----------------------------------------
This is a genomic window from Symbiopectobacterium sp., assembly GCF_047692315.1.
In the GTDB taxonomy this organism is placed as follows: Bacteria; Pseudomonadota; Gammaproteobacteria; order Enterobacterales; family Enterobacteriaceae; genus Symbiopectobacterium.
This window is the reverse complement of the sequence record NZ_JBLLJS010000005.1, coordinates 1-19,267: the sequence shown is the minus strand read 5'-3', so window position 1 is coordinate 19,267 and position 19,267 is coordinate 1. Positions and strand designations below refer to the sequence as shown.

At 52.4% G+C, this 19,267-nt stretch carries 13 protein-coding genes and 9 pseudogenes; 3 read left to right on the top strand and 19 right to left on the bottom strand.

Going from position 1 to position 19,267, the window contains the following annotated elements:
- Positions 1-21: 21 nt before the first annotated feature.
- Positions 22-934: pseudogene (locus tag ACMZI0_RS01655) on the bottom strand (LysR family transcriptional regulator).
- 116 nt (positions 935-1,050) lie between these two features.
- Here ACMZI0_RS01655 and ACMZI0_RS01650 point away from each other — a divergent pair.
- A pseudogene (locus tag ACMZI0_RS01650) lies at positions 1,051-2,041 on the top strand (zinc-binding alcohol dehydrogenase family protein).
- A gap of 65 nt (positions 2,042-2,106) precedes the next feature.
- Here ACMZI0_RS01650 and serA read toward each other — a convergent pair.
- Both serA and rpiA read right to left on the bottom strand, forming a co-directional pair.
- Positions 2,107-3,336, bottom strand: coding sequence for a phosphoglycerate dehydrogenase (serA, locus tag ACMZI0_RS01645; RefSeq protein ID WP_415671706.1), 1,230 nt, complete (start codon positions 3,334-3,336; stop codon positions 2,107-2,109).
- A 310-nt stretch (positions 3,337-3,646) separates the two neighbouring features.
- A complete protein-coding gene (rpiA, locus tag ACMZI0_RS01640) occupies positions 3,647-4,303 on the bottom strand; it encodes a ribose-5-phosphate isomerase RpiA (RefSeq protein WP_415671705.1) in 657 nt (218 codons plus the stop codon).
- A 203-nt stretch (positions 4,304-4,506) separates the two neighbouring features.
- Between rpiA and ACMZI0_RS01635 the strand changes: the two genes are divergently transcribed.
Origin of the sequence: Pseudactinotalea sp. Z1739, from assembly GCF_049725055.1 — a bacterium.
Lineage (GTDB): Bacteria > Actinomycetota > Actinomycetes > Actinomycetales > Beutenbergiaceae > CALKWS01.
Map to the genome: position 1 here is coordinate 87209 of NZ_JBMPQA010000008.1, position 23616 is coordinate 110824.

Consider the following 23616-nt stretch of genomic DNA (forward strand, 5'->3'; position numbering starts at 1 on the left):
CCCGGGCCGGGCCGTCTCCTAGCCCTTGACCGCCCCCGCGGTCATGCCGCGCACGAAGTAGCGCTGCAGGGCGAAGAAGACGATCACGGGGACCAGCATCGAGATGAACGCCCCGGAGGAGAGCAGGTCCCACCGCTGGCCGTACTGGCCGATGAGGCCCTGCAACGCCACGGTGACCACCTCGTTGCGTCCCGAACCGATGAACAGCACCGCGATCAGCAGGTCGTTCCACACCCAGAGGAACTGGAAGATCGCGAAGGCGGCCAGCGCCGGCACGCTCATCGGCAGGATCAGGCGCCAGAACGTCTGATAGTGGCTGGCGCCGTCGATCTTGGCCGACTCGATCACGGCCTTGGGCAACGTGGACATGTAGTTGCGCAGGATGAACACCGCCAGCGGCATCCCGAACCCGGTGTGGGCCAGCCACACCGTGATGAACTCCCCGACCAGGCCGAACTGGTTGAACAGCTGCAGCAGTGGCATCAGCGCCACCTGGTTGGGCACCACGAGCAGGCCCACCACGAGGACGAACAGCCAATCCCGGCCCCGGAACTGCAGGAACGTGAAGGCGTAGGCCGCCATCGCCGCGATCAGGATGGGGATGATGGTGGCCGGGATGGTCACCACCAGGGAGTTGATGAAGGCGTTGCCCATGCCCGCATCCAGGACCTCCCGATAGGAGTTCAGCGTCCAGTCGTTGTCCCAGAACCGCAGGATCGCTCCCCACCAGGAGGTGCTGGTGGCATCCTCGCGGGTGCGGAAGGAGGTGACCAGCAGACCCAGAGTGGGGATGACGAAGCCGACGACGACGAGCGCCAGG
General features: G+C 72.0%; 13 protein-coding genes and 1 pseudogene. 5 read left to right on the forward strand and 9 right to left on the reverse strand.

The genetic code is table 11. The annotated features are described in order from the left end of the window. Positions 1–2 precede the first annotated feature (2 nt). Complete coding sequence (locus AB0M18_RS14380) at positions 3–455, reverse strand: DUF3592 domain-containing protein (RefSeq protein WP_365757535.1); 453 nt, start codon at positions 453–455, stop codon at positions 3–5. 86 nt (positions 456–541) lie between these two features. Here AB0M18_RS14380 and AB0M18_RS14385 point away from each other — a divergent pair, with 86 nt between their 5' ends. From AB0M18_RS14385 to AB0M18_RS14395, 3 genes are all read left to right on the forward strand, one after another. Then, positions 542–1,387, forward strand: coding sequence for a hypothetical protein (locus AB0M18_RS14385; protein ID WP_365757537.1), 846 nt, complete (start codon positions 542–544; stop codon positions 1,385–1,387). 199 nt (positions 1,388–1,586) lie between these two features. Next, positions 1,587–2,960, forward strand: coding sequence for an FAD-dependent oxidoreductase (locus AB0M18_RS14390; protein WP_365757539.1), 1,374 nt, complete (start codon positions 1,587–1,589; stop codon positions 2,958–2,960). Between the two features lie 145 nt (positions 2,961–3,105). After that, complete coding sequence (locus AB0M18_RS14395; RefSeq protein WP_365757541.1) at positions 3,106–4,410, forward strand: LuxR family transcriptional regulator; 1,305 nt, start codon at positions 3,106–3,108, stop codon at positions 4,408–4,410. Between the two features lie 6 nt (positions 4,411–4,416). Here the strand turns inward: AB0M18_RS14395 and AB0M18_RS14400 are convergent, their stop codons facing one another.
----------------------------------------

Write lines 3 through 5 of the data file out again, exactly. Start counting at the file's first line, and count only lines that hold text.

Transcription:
This window is the reverse complement of the sequence record NZ_JBLLJS010000005.1, coordinates 1-19,267: the sequence shown is the minus strand read 5'-3', so window position 1 is coordinate 19,267 and position 19,267 is coordinate 1. Positions and strand designations below refer to the sequence as shown.

At 52.4% G+C, this 19,267-nt stretch carries 13 protein-coding genes and 9 pseudogenes; 3 read left to right on the top strand and 19 right to left on the bottom strand.

Going from position 1 to position 19,267, the window contains the following annotated elements: